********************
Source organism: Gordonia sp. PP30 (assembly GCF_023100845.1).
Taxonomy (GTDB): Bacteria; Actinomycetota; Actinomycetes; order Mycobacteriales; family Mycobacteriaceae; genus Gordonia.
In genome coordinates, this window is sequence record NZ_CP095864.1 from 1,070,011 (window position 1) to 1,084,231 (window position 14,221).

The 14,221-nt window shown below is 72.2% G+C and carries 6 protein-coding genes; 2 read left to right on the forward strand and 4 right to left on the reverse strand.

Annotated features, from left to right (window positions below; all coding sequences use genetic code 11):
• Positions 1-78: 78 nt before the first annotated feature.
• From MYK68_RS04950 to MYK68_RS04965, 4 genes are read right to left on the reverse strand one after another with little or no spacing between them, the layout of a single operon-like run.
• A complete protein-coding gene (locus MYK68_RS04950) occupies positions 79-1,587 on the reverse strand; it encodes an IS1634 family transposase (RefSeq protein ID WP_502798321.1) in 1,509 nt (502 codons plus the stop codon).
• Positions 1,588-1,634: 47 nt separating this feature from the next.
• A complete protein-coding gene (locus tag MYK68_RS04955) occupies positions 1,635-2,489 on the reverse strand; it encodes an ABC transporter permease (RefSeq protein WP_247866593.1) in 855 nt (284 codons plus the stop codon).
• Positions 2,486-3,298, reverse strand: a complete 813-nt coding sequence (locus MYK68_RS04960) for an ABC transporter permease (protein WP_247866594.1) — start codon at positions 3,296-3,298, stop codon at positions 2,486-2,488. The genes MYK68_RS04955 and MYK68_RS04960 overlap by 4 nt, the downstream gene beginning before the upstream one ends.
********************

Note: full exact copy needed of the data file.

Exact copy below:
Source organism: Gordonia sp. PP30 (assembly GCF_023100845.1).
Taxonomy (GTDB): Bacteria; Actinomycetota; Actinomycetes; order Mycobacteriales; family Mycobacteriaceae; genus Gordonia.
In genome coordinates, this window is sequence record NZ_CP095864.1 from 1,070,011 (window position 1) to 1,084,231 (window position 14,221).

The 14,221-nt window shown below is 72.2% G+C and carries 6 protein-coding genes; 2 read left to right on the forward strand and 4 right to left on the reverse strand.

Annotated features, from left to right (window positions below; all coding sequences use genetic code 11):
• Positions 1-78: 78 nt before the first annotated feature.
• From MYK68_RS04950 to MYK68_RS04965, 4 genes are read right to left on the reverse strand one after another with little or no spacing between them, the layout of a single operon-like run.
• A complete protein-coding gene (locus MYK68_RS04950) occupies positions 79-1,587 on the reverse strand; it encodes an IS1634 family transposase (RefSeq protein ID WP_502798321.1) in 1,509 nt (502 codons plus the stop codon).
• Positions 1,588-1,634: 47 nt separating this feature from the next.
• A complete protein-coding gene (locus tag MYK68_RS04955) occupies positions 1,635-2,489 on the reverse strand; it encodes an ABC transporter permease (RefSeq protein WP_247866593.1) in 855 nt (284 codons plus the stop codon).
• Positions 2,486-3,298, reverse strand: a complete 813-nt coding sequence (locus MYK68_RS04960) for an ABC transporter permease (protein WP_247866594.1) — start codon at positions 3,296-3,298, stop codon at positions 2,486-2,488. The genes MYK68_RS04955 and MYK68_RS04960 overlap by 4 nt, the downstream gene beginning before the upstream one ends.